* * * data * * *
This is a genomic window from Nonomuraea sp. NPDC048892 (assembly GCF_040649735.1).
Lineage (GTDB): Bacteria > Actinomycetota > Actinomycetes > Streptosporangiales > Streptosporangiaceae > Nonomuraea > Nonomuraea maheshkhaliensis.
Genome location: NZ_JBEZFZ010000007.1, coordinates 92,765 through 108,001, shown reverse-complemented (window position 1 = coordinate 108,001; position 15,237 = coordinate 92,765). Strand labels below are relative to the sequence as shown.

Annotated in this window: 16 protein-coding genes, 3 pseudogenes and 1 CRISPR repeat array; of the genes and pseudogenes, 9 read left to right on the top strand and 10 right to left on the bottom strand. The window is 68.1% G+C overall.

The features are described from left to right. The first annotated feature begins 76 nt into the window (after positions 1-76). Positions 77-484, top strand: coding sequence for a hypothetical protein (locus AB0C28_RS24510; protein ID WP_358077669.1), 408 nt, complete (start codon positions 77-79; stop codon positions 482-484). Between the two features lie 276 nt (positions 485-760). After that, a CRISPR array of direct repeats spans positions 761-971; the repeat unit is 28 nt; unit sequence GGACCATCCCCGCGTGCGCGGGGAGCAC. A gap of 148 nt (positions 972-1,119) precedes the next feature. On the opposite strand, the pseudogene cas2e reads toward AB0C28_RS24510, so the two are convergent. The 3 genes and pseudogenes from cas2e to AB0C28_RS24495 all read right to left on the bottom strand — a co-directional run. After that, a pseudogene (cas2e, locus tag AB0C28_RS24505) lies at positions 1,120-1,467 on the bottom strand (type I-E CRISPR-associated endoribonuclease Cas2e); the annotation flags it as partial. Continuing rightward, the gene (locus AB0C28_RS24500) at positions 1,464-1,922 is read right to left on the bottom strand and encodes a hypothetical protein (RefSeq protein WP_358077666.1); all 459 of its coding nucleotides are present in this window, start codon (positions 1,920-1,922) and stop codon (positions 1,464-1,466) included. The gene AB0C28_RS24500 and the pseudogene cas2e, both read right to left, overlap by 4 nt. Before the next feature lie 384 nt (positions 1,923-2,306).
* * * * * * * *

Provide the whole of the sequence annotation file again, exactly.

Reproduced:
This is a genomic window from Nonomuraea sp. NPDC048892 (assembly GCF_040649735.1).
Lineage (GTDB): Bacteria > Actinomycetota > Actinomycetes > Streptosporangiales > Streptosporangiaceae > Nonomuraea > Nonomuraea maheshkhaliensis.
Genome location: NZ_JBEZFZ010000007.1, coordinates 92,765 through 108,001, shown reverse-complemented (window position 1 = coordinate 108,001; position 15,237 = coordinate 92,765). Strand labels below are relative to the sequence as shown.

Annotated in this window: 16 protein-coding genes, 3 pseudogenes and 1 CRISPR repeat array; of the genes and pseudogenes, 9 read left to right on the top strand and 10 right to left on the bottom strand. The window is 68.1% G+C overall.

The features are described from left to right. The first annotated feature begins 76 nt into the window (after positions 1-76). Positions 77-484, top strand: coding sequence for a hypothetical protein (locus AB0C28_RS24510; protein ID WP_358077669.1), 408 nt, complete (start codon positions 77-79; stop codon positions 482-484). Between the two features lie 276 nt (positions 485-760). After that, a CRISPR array of direct repeats spans positions 761-971; the repeat unit is 28 nt; unit sequence GGACCATCCCCGCGTGCGCGGGGAGCAC. A gap of 148 nt (positions 972-1,119) precedes the next feature. On the opposite strand, the pseudogene cas2e reads toward AB0C28_RS24510, so the two are convergent. The 3 genes and pseudogenes from cas2e to AB0C28_RS24495 all read right to left on the bottom strand — a co-directional run. After that, a pseudogene (cas2e, locus tag AB0C28_RS24505) lies at positions 1,120-1,467 on the bottom strand (type I-E CRISPR-associated endoribonuclease Cas2e); the annotation flags it as partial. Continuing rightward, the gene (locus AB0C28_RS24500) at positions 1,464-1,922 is read right to left on the bottom strand and encodes a hypothetical protein (RefSeq protein WP_358077666.1); all 459 of its coding nucleotides are present in this window, start codon (positions 1,920-1,922) and stop codon (positions 1,464-1,466) included. The gene AB0C28_RS24500 and the pseudogene cas2e, both read right to left, overlap by 4 nt. Before the next feature lie 384 nt (positions 1,923-2,306).